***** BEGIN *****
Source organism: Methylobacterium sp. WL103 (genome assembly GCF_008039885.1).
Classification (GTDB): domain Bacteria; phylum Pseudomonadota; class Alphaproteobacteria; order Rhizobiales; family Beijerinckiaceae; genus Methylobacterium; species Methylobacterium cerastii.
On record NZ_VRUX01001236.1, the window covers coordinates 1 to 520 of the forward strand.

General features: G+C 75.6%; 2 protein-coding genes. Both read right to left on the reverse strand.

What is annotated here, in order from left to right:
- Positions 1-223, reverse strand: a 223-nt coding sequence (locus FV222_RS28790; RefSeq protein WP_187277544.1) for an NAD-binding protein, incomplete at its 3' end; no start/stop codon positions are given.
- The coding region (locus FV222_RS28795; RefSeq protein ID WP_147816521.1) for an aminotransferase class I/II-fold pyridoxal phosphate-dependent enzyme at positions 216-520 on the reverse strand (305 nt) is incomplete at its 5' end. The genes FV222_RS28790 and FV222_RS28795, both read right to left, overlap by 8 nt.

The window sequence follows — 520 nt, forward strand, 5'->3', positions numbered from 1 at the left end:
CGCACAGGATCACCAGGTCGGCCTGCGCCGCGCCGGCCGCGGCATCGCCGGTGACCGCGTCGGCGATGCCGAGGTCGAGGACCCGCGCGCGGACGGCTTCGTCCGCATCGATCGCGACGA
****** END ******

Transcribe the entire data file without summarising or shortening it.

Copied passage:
Source organism: Methylobacterium sp. WL103 (genome assembly GCF_008039885.1).
Classification (GTDB): domain Bacteria; phylum Pseudomonadota; class Alphaproteobacteria; order Rhizobiales; family Beijerinckiaceae; genus Methylobacterium; species Methylobacterium cerastii.
On record NZ_VRUX01001236.1, the window covers coordinates 1 to 520 of the forward strand.

General features: G+C 75.6%; 2 protein-coding genes. Both read right to left on the reverse strand.

What is annotated here, in order from left to right:
- Positions 1-223, reverse strand: a 223-nt coding sequence (locus FV222_RS28790; RefSeq protein WP_187277544.1) for an NAD-binding protein, incomplete at its 3' end; no start/stop codon positions are given.
- The coding region (locus FV222_RS28795; RefSeq protein ID WP_147816521.1) for an aminotransferase class I/II-fold pyridoxal phosphate-dependent enzyme at positions 216-520 on the reverse strand (305 nt) is incomplete at its 5' end. The genes FV222_RS28790 and FV222_RS28795, both read right to left, overlap by 8 nt.

The window sequence follows — 520 nt, forward strand, 5'->3', positions numbered from 1 at the left end:
CGCACAGGATCACCAGGTCGGCCTGCGCCGCGCCGGCCGCGGCATCGCCGGTGACCGCGTCGGCGATGCCGAGGTCGAGGACCCGCGCGCGGACGGCTTCGTCCGCATCGATCGCGACGA